Health

Do popular 'study' pills work any better than coffee? 

March 13, 2014 at 12:04 PM ET

Studdy Buddy supplement pills
Study Buddy
Study Buddy

College students pulling all-night study sessions chug energy drinks, coffee and have increasingly turned to prescription drugs like Adderall, raising fears about drug abuse. Now an over-the-counter dietary supplement is making brain-enhancing promises, but there’s no proof the "Study Buddy" pills — or any other supplement — will do anything for a student's GPA.

"Study Buddy" pills have spread all over Arizona, Nevada and Canada and have been growing in popularity on college campuses since launched by Brainiac Supplements in 2010. The packets, which contain two pills, promise to “enhance memory, mental clarity, and focus,” and to “optimize brain function.” Students, the company claimed, “can learn faster and more effectively.” They are not endorsed by any university, but are sold in convenience stores on and near campuses and online.

Like other such products, Study Buddy contains a combination of herbs and vitamins along with stimulants like caffeine. 

“There’s no science out there that any supplement does any better than an espresso,” said Tammy Scott, a scientist at the Jean Mayer USDA Human Nutrition Center at Tufts University who has studied the effects of vitamins on cognition.

Brainiac founder and president Tyler Johansen, 30, said he started the company as way to give students a "natural way to improve academic performance." While attending the University of Arizona, he noted students drinking “energy drinks, and abusing prescription medicines,” as study aids.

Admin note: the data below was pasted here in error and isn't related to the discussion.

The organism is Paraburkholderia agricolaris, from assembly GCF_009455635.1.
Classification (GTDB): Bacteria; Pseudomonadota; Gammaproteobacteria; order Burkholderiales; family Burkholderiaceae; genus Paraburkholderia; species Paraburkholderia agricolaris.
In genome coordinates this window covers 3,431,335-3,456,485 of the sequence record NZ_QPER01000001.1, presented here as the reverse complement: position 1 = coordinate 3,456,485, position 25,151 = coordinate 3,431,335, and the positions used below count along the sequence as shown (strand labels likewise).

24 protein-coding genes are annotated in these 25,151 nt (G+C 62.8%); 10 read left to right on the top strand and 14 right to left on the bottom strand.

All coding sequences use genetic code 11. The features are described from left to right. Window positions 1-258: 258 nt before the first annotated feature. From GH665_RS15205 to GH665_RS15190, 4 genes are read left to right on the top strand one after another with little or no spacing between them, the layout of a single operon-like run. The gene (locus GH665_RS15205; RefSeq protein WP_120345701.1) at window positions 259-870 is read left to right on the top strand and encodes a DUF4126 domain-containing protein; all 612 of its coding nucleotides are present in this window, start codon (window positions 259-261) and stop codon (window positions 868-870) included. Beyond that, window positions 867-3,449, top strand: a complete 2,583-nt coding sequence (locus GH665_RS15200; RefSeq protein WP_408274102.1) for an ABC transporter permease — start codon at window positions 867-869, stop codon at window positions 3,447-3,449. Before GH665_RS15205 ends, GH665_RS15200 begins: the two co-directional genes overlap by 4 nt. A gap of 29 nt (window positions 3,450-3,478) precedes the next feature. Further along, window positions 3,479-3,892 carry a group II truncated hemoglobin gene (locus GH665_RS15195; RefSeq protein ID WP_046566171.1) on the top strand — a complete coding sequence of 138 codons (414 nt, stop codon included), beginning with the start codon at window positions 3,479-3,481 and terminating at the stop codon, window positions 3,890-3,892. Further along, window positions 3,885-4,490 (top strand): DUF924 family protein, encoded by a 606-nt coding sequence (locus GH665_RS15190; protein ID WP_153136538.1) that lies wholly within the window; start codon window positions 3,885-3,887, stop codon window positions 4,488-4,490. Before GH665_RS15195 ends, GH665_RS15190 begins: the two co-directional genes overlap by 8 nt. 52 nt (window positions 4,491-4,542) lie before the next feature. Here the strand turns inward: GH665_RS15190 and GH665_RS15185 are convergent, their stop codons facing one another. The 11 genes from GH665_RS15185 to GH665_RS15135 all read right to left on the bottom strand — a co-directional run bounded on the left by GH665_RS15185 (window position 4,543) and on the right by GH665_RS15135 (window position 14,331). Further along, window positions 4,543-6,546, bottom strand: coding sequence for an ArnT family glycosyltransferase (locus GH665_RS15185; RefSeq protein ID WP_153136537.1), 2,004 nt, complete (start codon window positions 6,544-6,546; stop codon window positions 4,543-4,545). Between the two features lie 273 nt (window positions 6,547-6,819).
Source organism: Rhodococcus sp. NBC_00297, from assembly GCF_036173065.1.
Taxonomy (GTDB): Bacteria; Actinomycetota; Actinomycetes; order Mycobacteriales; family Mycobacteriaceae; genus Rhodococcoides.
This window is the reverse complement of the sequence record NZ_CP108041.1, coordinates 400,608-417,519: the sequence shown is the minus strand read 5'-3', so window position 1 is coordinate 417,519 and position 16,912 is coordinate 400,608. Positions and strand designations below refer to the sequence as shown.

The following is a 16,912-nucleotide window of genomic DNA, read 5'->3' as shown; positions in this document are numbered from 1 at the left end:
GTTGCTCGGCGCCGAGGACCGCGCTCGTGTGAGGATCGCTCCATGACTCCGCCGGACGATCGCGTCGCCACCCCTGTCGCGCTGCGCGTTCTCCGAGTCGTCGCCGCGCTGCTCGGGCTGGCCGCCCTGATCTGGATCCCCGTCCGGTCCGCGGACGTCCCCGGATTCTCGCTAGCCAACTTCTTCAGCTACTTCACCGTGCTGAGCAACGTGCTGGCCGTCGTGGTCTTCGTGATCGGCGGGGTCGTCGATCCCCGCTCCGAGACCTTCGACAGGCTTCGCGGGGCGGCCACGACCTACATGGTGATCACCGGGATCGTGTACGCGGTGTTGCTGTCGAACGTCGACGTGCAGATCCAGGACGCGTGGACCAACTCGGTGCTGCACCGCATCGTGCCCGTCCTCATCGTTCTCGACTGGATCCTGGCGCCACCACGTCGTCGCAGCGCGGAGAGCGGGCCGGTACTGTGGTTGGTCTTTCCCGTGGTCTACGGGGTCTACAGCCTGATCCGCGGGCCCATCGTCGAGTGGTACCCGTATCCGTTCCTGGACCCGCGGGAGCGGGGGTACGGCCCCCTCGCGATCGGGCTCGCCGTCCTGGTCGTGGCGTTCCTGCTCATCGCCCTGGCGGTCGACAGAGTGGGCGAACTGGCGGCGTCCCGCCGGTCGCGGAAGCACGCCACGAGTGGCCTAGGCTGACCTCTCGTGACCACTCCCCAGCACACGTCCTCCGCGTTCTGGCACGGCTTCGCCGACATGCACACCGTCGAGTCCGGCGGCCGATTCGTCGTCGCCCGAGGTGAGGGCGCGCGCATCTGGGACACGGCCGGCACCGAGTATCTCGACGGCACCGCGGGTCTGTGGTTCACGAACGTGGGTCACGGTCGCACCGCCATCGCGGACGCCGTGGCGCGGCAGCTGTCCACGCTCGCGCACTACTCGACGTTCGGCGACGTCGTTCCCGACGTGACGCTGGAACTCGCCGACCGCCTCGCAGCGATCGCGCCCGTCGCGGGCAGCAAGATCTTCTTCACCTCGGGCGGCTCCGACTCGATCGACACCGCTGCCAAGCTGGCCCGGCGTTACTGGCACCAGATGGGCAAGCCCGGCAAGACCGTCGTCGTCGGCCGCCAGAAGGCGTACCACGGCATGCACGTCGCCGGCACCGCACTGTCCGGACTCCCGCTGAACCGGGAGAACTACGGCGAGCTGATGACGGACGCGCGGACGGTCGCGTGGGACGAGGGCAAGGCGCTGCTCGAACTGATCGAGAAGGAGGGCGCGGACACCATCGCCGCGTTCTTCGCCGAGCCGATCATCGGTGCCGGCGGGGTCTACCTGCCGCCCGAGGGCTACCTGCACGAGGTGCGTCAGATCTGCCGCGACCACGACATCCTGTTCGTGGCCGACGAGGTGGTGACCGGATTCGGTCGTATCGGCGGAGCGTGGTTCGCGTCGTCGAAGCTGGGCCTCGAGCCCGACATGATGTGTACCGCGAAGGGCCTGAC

The current Study Buddy formulation features massive doses of vitamin D and B vitamins (8,333 percent of the daily value of B12, for example), in addition to caffeine and a variety of herbs, like gingko leaf powder, that have long been reputed — though not proven — to improve memory. 

The Study Buddy website says the pills contain “caffeine comparable to 8 ounces of coffee,” or approximately 95 milligrams of caffeine. The company warns that Study Buddy shouldn’t be used if “pregnant, nursing, under 18 years of age or have high or low blood pressure.”

The pills have never been studied in people, according to the company’s medical director. And they've not been checked out by the Food and Drug Administration because they're classified as a dietary supplement and don't require government approval for safety and effectiveness. 

While there is data showing that vitamin B supplementation can help people suffering from some forms of cognitive decline, there are important caveats, said William “Scott” Killgore, the co-director of the social cognitive and affective Neuroscience Laboratory at Harvard Medical School’s McClean Hospital. 

Trials have been conducted in people who are deficient in forms of vitamin B, but almost no Americans are deficient, said Tufts' Scott.

"And there is no evidence that taking more than what is considered deficient is better," Scott said.

Students cramming for exams will be sorry to hear that sleep is actually the best brain booster. But if somebody really needs to stay up all night and be alert, Killgore said, they could use lower doses of caffeine, about 200 milligrams, or two standard cups of coffee every two hours.

The two Study Buddy capsules, which equals one dose, cost $2.99 — about a dollar more than a Starbucks Grande black coffee.

Brian Alexander is a frequent contributor to NBC News and a co-author of “The Chemistry Between Us: Love, Sex, and the Science of Attraction.”

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